Etymology
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Henry 
masc. proper name, from French Henri, from Late Latin Henricus, from German Heinrich, from Old High German Heimerich, literally "the ruler of the house," from heim "home" (see home (n.)) + rihhi "ruler" (from PIE root *reg- "move in a straight line," with derivatives meaning "to direct in a straight line," thus "to lead, rule"). One of the most popular Norman names after the Conquest. Related: Henrician.
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Harry 
masc. proper name, a familiar form of Henry. Weekley takes the overwhelming number of Harris and Harrison surnames as evidence that "Harry," not "Henry," was the Middle English pronunciation of Henry. Compare Harriet, English equivalent of French Henriette, fem. diminutive of Henri.
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Heimlich maneuver (n.)
1975, named for U.S. physician Henry Jay Heimlich (b. 1920).
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el (n.)
American English abbreviation of elevated railroad, first recorded 1906 in O. Henry. See L.
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Tudor 
1779 in reference to the English royal family, from Welsh surname Tewdwr, used of the line of English sovereigns from Henry VII to Elizabeth I, descended from Owen Tudor, who married Catherine, widowed queen of Henry V. Applied from 1815 to a style of architecture prevalent during these reigns. The name is the Welsh form of Theodore.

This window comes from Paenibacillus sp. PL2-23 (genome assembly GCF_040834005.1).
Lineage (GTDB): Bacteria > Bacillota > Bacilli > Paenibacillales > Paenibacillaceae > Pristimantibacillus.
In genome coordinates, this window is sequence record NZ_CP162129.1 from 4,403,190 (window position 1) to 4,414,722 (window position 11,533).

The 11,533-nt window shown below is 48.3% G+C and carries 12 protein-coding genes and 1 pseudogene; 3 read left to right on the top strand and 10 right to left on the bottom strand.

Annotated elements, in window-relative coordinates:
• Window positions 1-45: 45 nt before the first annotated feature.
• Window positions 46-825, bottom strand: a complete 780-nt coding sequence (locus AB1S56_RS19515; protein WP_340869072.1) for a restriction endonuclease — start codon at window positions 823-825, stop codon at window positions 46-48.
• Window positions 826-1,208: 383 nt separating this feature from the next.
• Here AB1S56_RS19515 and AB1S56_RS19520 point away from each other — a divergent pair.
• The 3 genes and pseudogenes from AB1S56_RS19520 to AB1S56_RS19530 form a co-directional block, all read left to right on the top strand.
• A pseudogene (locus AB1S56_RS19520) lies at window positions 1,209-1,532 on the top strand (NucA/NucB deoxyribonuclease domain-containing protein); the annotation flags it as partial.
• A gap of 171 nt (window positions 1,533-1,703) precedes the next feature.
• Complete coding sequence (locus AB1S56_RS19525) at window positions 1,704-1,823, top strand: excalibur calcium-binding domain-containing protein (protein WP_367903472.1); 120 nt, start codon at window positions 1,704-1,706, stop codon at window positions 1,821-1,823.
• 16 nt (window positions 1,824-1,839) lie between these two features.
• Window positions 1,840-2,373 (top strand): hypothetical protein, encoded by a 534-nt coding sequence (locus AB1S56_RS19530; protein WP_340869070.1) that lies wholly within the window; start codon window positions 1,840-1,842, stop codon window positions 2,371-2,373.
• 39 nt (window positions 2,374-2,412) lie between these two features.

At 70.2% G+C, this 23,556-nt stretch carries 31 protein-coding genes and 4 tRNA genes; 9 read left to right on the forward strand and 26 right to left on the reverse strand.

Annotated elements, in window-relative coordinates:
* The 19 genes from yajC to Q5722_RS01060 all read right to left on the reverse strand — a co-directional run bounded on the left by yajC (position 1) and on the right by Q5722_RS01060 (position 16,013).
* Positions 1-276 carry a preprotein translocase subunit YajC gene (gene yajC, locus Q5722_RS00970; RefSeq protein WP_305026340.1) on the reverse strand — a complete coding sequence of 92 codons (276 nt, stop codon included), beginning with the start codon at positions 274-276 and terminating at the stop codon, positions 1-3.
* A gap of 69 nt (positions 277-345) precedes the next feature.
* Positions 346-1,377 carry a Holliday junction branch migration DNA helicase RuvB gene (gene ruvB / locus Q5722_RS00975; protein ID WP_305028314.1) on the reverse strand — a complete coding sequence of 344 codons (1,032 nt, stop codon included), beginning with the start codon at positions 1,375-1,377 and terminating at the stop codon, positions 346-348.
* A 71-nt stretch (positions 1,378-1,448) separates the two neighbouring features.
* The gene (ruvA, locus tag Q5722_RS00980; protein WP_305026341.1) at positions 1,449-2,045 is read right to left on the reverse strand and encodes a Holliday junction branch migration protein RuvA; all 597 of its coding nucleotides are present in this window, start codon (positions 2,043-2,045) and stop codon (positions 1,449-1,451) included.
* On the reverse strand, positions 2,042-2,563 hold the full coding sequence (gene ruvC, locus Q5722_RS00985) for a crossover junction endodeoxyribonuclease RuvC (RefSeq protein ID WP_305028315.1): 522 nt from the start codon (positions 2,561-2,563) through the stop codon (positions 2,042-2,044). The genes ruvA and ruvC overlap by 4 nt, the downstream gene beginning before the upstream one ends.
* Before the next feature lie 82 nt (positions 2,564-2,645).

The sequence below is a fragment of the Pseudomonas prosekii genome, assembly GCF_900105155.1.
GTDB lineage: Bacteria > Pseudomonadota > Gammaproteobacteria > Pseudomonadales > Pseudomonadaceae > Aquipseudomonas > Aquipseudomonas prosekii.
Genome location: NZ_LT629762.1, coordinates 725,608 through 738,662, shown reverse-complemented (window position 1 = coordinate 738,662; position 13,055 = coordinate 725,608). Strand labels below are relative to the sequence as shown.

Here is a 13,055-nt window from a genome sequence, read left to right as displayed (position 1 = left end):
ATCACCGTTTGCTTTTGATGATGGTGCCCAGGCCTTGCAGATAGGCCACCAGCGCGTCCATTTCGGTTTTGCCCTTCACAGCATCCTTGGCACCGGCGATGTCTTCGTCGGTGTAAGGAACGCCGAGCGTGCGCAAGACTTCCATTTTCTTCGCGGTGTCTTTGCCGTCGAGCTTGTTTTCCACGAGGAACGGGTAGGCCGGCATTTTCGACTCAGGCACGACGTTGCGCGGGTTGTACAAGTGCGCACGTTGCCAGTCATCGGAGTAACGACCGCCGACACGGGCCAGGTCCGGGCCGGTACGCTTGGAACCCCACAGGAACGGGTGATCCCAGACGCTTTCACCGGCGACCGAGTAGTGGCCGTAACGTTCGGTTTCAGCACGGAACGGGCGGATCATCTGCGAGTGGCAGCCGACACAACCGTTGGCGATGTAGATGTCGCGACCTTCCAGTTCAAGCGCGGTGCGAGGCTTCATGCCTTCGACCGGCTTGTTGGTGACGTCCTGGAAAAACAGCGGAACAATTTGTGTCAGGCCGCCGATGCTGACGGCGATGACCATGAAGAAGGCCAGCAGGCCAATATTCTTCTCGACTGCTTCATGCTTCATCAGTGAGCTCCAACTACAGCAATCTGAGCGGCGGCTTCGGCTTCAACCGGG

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Angevin (adj.)
in reference to the English royal house of the 12th and early 13th centuries (Henry II, Richard I, and John) descended from Geoffrey, count of Anjou, and Matilda, daughter of Henry I, 1650s, literally "pertaining to the French province of Anjou," from French Angevin, from Medieval Latin Andegavinus, from Andegavum "Angers," city in France, capital of Anjou (Latin Andegavia), from Andecavi, Roman name of the Gaulish people who lived here, which is of unknown origin.
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dishearten (v.)

"discourage, deject, depress the spirits of," 1590s (first recorded in "Henry V"), from dis- "the opposite of" + hearten. Related: Disheartened; disheartening; dishearteningly.

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foul-mouthed (adj.)
also foulmouthed, 1590s, apparently first in Shakespeare ["Henry IV," 1596]. Earlier were foul-tongued (1540s); foul-spoken (1580s).
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Steinway (n.)
make of pianos, from Henry Englehard Steinway (1797-1871), celebrated German piano-builder who founded the firm in New York in 1853.
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tanzanite (n.)
violet-blue gemstone, 1968, named by Henry B. Platt, vice president of Tiffany & Co., because the stone was discovered in the African nation of Tanzania.
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